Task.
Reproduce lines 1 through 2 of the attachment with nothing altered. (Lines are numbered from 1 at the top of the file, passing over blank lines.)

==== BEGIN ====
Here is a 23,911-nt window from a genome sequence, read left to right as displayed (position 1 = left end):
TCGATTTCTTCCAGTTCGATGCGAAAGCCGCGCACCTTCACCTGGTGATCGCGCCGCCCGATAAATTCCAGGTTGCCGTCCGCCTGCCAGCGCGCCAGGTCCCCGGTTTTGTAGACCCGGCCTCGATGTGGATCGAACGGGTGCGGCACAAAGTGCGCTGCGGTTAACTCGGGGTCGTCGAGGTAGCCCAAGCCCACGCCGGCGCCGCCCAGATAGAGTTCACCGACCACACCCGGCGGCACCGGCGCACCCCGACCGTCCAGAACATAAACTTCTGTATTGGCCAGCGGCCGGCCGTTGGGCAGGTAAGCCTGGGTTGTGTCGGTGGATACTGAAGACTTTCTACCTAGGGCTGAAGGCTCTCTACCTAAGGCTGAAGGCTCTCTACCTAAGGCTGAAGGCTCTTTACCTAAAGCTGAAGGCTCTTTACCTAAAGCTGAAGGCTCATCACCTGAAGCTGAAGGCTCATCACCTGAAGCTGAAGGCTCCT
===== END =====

Here is a 23,911-nt window from a genome sequence, read left to right as displayed (position 1 = left end):
TCGATTTCTTCCAGTTCGATGCGAAAGCCGCGCACCTTCACCTGGTGATCGCGCCGCCCGATAAATTCCAGGTTGCCGTCCGCCTGCCAGCGCGCCAGGTCCCCGGTTTTGTAGACCCGGCCTCGATGTGGATCGAACGGGTGCGGCACAAAGTGCGCTGCGGTTAACTCGGGGTCGTCGAGGTAGCCCAAGCCCACGCCGGCGCCGCCCAGATAGAGTTCACCGACCACACCCGGCGGCACCGGCGCACCCCGACCGTCCAGAACATAAACTTCTGTATTGGCCAGCGGCCGGCCGTTGGGCAGGTAAGCCTGGGTTGTGTCGGTGGATACTGAAGACTTTCTACCTAGGGCTGAAGGCTCTCTACCTAAGGCTGAAGGCTCTCTACCTAAGGCTGAAGGCTCTTTACCTAAAGCTGAAGGCTCTTTACCTAAAGCTGAAGGCTCATCACCTGAAGCTGAAGGCTCATCACCTGAAGCTGAAGGCTCCT